There is no reason at all to suppose that Howieson’s Poort (or the earlier Still Bay) was made by people who embarked from southern Africa on an “out of Africa exodus.” The southern African sites are important enough for what they tell us about cultural variability; I don’t see the need to exaggerate their significance to the global story.
In many ways, the paper relies on similar methods as found in the 2007 paper by Michael Waters and Thomas Stafford, “Redefining the age of Clovis.” In that paper, the authors applied a statistical model to new and existing radiocarbon dates, which allowed them to conclude that the age interval represented by Clovis sites is relatively narrow – probably as little as 200 years.
Comparison with climatic records shows that these bursts of innovative behavior cannot be explained by environmental factors alone. The review of why these two MSA industries are important, I think, overstates the issues to a considerable extent.
A modification to standard irradiation practices is suggested as a remedy to this problem, whereby laboratory regeneration doses are administered in 10 Gy pulses, with the aliquot then being heated to 240 °C following each pulse.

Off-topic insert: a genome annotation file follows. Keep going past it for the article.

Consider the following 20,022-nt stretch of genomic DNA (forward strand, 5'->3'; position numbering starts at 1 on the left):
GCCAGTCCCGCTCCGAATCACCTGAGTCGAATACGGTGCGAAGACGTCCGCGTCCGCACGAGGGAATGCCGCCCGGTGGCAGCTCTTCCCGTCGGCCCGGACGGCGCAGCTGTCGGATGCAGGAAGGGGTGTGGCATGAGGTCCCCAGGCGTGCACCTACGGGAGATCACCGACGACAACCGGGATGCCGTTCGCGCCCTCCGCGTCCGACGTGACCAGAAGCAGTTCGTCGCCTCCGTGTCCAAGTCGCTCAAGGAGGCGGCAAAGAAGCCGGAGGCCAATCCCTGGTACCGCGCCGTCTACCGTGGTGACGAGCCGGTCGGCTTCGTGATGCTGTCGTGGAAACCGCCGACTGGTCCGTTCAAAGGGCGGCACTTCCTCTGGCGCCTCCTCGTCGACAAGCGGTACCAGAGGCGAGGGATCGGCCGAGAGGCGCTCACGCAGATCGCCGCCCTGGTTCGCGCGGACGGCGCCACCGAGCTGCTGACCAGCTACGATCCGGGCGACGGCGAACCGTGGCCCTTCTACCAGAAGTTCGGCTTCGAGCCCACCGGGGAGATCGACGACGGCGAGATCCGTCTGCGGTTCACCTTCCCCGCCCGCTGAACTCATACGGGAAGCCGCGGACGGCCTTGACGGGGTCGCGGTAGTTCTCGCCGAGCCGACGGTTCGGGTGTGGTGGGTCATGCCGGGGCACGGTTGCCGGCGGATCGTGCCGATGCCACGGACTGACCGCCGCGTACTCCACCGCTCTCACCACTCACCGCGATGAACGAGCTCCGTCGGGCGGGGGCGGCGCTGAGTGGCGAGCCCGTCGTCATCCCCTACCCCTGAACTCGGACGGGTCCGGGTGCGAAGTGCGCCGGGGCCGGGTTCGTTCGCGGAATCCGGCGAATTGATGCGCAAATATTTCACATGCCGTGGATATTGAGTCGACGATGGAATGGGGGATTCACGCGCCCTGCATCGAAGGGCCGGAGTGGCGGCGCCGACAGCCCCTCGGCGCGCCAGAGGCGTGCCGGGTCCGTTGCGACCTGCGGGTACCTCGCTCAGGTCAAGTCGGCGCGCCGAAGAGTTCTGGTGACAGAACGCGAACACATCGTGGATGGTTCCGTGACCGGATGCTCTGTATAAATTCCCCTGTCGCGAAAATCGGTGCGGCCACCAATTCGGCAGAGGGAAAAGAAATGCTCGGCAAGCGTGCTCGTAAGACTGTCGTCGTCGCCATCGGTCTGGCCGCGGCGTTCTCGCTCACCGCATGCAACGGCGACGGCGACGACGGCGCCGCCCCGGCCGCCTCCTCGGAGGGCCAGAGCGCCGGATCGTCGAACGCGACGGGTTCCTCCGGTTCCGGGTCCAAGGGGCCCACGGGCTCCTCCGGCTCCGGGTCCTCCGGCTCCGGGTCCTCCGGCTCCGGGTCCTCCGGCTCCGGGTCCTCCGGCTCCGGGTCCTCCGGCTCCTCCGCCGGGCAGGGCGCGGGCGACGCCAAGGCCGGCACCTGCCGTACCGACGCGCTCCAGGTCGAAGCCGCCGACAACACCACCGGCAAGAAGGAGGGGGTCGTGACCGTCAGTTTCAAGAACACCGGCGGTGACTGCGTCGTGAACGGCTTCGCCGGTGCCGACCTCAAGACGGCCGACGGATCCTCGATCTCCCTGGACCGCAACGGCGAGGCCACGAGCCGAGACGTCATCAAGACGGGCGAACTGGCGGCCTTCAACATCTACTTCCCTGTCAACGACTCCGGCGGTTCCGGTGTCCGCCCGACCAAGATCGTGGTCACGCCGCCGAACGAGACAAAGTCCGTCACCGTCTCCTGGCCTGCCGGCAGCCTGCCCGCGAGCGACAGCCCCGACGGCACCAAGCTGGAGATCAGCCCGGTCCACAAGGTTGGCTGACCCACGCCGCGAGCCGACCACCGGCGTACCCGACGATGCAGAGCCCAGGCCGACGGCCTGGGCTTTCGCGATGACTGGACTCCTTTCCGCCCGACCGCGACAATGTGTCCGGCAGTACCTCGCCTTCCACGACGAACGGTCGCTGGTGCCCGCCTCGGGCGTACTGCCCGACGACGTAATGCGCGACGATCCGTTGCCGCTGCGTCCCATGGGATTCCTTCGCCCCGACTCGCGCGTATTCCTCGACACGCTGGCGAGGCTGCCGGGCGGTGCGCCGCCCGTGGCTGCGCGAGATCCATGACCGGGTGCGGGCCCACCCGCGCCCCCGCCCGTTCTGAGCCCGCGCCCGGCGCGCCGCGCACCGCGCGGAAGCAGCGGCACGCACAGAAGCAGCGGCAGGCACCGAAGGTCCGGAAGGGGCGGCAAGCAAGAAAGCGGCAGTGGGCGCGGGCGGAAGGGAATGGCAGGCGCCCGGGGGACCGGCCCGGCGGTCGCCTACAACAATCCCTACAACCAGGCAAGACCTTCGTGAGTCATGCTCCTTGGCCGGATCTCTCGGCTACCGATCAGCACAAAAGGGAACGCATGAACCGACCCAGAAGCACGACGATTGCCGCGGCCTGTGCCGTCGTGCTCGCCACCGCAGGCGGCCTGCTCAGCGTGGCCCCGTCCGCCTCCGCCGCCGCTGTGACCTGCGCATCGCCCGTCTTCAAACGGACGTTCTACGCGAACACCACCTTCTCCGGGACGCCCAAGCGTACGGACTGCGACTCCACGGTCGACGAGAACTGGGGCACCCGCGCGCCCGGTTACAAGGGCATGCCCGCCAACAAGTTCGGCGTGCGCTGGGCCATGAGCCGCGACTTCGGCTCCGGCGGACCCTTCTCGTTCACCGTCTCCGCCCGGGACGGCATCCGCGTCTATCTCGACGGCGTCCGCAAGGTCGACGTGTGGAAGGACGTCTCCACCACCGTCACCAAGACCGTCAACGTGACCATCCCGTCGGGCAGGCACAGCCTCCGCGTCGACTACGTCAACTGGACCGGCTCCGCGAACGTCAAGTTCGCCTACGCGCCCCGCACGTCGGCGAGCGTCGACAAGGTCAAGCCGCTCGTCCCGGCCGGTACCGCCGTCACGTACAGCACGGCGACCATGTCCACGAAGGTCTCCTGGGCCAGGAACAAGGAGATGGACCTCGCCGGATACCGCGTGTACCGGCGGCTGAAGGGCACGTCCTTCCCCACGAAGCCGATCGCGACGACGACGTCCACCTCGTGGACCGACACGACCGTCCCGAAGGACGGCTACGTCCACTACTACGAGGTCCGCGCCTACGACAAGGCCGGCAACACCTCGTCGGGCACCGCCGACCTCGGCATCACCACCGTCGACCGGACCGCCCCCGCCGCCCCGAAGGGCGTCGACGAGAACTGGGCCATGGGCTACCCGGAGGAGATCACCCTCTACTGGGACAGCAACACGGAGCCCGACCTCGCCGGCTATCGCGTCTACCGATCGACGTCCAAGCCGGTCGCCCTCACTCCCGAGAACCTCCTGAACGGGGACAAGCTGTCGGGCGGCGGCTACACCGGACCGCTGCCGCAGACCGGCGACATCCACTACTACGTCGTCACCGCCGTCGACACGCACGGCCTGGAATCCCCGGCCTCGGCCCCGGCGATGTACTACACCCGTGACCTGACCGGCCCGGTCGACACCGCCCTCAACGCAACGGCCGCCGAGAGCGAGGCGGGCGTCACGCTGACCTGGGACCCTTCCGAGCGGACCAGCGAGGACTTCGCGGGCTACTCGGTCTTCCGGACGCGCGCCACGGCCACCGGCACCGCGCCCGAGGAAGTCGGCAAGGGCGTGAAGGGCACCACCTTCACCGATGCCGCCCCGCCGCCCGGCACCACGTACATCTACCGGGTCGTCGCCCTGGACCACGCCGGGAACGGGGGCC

Empirical measurements of 12 sedimentary samples support the theoretical findings, with significant differences in dose response being observed between single-irradiation and pulsed-irradiation OSL regeneration data.
Anytime we have to deal with dates from different methods or different laboratories, there is the potential that some will be systematically different. Or are they essential evidence of a more extensive time range, during which an industry was relatively rare?
Hamilton and Buchanan (2007) found a spatial gradient in Clovis radiocarbon dates, suggesting that they represented a wave of advance from north to south.
Modelling of quartz luminescence suggests that the usual practice of administering laboratory doses at room temperature, and in single exposures, may lead to both equivalent-dose overestimation and increased levels of scatter in individual age estimates for samples with palaeodoses greater than 40 Gy.
In the model, this effect is due to the large differences between laboratory and natural dose rates.That deals with ambiguity about earlier dates and different methods quite simply: The authors did not rely on dates from other labs and sources.They do present a figure that puts other labs’ dates in the context of their own results (they are consistent with the paper’s conclusions), but these do not form the main interpretive context.Howieson’s Poort and Still Bay cultures are a start in this process.The short duration of the two industries is a very important fact.The figure also shows paleoclimate evidence from ice cores; the Howieson’s Poort appears to correspond to a long warming period, but it spans the range of climate from cold to warm.